The New World Order: They control the world’s governments; THEY rule over all of us from the top of the pyramid. While WE suffer at the bottom. Right? Today we blow open the truth about the NWO in order to shed light on this widespread conspiracy which has frequently been invoked to explain the state of our world. Join intrepid host Robert Foster as he takes control of the lever of critical inquiry, alongside special guests Russell Brand, conspiracy guru Terrence Moonseed, and NWO representative William De Berg, in order to ask: who is the New World Order? And how can we stop it?

Warning: This episode of Rap News has been in the making since we started the show, 5 years ago. No punches will be pulled, no quarter will be given, and no depth will be left unplumbed on this arduous quest for the harsh truth. Welcome to the New World Order, bitches.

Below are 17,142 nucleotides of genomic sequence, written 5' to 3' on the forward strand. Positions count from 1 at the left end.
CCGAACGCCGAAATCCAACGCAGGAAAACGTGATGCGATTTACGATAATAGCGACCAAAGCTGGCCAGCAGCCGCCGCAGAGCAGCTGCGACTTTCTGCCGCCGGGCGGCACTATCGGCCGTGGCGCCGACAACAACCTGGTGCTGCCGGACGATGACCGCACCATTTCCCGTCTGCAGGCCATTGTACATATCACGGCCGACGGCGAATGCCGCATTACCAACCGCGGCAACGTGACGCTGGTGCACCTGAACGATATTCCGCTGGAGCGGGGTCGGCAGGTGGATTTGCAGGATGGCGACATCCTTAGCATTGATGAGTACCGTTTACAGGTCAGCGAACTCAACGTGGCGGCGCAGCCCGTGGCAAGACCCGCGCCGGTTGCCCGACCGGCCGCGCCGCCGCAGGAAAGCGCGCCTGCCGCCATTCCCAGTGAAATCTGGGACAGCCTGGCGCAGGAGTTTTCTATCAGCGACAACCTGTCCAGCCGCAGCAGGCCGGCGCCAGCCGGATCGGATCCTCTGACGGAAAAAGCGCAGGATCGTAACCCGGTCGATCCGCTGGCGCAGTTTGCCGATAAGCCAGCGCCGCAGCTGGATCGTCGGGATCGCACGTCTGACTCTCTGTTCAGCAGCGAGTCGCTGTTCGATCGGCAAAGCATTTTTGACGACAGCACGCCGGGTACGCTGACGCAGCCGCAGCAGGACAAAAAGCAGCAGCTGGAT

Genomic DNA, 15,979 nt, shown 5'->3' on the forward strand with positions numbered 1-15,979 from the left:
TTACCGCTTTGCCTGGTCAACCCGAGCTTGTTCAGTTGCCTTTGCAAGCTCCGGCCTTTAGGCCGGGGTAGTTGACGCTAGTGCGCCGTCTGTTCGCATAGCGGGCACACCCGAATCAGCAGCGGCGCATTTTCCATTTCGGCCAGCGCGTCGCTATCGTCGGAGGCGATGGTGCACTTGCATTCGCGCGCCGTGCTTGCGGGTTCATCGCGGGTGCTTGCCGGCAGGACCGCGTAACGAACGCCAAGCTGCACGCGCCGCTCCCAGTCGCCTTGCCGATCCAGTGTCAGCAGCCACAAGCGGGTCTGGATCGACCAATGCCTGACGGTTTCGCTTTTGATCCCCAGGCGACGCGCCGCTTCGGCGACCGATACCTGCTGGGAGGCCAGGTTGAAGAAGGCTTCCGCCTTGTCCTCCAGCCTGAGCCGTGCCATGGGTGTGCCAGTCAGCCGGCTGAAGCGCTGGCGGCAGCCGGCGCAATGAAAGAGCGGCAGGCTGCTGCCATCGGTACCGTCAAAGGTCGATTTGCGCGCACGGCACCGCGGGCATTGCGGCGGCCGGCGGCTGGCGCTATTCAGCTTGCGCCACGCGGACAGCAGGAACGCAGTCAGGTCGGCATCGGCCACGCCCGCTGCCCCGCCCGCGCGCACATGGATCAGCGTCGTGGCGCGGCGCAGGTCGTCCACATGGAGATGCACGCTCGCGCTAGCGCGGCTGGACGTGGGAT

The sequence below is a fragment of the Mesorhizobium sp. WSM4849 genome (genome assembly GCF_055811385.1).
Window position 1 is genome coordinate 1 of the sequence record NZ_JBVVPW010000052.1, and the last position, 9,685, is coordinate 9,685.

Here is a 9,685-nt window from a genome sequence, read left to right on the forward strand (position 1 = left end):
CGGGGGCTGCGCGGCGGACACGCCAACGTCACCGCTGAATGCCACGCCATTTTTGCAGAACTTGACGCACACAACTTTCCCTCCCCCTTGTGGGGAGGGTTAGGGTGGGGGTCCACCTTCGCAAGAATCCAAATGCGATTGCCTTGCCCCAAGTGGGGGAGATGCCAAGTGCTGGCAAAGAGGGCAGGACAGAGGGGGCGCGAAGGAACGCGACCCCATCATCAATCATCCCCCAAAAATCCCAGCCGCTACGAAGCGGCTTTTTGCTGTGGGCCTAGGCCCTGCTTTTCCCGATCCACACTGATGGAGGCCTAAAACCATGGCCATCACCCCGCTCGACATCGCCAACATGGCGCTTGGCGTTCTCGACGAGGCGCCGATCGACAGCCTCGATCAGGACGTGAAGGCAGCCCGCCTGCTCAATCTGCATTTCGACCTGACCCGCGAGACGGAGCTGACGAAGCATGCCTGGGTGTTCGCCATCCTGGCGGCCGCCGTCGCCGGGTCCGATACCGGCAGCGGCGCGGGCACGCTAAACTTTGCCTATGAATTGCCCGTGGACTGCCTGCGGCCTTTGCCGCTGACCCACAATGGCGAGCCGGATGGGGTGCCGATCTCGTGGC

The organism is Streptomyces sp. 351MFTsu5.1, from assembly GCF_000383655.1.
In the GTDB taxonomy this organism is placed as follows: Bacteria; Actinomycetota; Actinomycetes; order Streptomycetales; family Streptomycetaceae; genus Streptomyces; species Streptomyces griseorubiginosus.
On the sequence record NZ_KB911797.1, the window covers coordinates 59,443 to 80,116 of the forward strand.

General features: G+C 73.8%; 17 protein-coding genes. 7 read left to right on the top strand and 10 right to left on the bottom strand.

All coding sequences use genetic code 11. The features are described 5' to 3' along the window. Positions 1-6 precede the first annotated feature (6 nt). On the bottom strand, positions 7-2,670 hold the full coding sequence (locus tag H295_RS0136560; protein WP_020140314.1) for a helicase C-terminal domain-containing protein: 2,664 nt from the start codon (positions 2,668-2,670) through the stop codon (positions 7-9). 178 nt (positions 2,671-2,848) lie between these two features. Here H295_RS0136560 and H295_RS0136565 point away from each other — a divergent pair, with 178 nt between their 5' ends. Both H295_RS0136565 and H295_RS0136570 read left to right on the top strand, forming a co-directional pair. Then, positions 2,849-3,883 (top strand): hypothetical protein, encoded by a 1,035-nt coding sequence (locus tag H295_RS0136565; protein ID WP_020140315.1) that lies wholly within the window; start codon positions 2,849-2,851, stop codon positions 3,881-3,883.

Written & created by Giordano Nanni & Hugo Farrant in a suburban backyard home studio in Melbourne, Australia, on Wurundjeri Land.

The pyramid of the hierarchy of control/power is posted here, and worthy of your consideration [click on the image to enlarge for legibility].